University System a haven for former top state staffers

Hiring records at the University of Maine System show loopholes, waivers and connections played roles in appointment of seven state officials into high paying non-teaching jobs.
Exterior of Estabrooke Hall on the University of Maine campus in Orono
Estabrooke Hall at the University of Maine campus in Orono.

Hiring records at the University of Maine System show loopholes, waivers and personal and political connections played a significant role in the appointment of seven state officials into some of the highest paying non-teaching jobs in the system.

Six of the seven worked for the same state agency during the administration of former Gov. John Baldacci and the seventh was a member of the System Board of Trustees during that period.

The current and immediately past chairs of the board both said that while they believe there was no improper influence in most of the hires, they also said a review of the process is warranted.

University of Maine System Chancellor James Page. Photo by John Clarke Russ of the Bangor Daily News.

And the new chancellor of the System, James Page, said he will add the hiring issue to a review he is doing about recent questions involving System pay raises.

“I take the allegations and concerns very seriously, but I’m not prepared to say what the strengths of those allegations and concerns are,” Page said. “Everything will be looked at.”

For three jobs – two of which oversee multi-million-dollar budgets – the System hired the former state staffers directly into the higher education positions, meaning there was no customary search for the best-qualified people.

Each of those job openings, which pay more than $100,000, were given emergency status that allowed the System to waive a policy that requires openings be advertised and a search conducted.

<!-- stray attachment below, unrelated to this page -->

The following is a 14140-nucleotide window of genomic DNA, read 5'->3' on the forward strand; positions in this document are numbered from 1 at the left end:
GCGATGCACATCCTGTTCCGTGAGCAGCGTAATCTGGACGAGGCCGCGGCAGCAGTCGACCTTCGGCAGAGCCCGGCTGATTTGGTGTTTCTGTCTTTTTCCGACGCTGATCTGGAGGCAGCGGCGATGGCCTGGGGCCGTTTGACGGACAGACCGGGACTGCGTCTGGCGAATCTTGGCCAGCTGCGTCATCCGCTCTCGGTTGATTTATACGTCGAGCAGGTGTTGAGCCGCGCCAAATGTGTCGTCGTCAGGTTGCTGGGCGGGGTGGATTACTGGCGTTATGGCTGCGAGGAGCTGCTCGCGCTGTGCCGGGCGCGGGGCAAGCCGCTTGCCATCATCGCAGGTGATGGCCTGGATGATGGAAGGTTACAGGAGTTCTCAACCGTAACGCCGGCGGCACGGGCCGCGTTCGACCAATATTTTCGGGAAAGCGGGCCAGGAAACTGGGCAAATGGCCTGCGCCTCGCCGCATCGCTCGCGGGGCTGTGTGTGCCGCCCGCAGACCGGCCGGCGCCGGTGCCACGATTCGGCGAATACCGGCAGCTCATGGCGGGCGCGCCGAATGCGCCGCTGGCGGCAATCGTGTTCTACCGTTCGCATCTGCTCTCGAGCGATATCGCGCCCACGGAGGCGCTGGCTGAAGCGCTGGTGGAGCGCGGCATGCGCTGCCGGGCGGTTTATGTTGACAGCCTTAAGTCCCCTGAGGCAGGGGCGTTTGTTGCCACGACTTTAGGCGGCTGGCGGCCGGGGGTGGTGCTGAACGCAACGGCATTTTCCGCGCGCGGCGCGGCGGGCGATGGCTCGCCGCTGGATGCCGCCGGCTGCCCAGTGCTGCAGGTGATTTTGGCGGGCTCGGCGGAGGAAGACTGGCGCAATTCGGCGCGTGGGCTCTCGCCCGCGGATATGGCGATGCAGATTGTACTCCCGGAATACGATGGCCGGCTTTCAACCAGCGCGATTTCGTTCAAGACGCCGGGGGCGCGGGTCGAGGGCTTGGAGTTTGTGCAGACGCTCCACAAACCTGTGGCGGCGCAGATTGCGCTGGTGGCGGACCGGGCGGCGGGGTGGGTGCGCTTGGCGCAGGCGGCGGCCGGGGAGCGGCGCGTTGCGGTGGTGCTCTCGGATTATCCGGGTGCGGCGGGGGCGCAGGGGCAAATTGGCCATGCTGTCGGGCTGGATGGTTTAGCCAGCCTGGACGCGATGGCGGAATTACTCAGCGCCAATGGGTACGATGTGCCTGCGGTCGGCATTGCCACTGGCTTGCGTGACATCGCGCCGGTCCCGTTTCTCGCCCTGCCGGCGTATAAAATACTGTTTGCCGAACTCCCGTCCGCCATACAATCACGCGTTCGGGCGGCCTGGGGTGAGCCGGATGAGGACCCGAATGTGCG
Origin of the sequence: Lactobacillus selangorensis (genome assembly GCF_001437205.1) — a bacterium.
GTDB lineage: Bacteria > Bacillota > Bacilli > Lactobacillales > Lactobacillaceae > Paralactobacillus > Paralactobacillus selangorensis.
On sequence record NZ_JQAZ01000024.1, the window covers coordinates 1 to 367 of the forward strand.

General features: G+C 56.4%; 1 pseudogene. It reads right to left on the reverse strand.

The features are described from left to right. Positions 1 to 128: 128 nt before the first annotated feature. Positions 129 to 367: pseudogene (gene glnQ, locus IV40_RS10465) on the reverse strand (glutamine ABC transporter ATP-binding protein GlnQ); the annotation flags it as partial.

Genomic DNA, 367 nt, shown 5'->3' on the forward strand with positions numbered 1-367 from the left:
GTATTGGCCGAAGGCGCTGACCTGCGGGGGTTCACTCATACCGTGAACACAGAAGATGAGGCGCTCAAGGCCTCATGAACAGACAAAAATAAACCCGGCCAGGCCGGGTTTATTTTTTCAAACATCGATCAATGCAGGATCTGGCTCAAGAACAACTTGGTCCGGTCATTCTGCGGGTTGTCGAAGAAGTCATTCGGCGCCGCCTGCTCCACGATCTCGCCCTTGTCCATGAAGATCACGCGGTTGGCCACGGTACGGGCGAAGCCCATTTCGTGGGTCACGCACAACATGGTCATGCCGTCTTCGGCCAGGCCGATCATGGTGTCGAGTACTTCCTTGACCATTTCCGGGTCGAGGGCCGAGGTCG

In another case, a trustee resigned from the board and a month later applied for and was subsequently given a $137,000 job at the University Southern Maine. Officials say this appearance of “impropriety” prompted the board to approve a new conflict of interest ethics policy requiring a one-year waiting period.

In other cases, administration officials were given jobs even though they did not have the college degrees the system listed as requirements or were not ranked as the top candidate.

Excluding benefits, the annual payroll for the seven positions is $898,000.

The use of the university system as a haven for high-level state officials did not occur under the previous governor, Angus King. Only one top King staffer went on to a system job, according to officials, and so far no one from the LePage administration has moved into a top UMS job.

Former Chancellor Richard Pattenaude. Photo by Bridget Brown of the Bangor Daily News. 

Most of the seven positions were approved by the trustees, who are appointed by the governor.

Richard Pattenaude was chancellor of the system while six of the seven appointments were made, some of them by him personally. He relinquished the position earlier this year.

Pattenaude said the connections of the seven system officials to the Baldacci administration was a coincidence and that he was never asked to find them a job.

“I understand why you would ask that question,” he said. But, he added: “No job was ever created for anyone … all are performing at the highest level.”

The hiring questions come on the heels of another personnel controversy in the system. The Portland Press Herald and Bangor Daily News revealed that the system gave millions of dollars in discretionary pay raises in recent years, while facing multi-million-dollar budget cuts.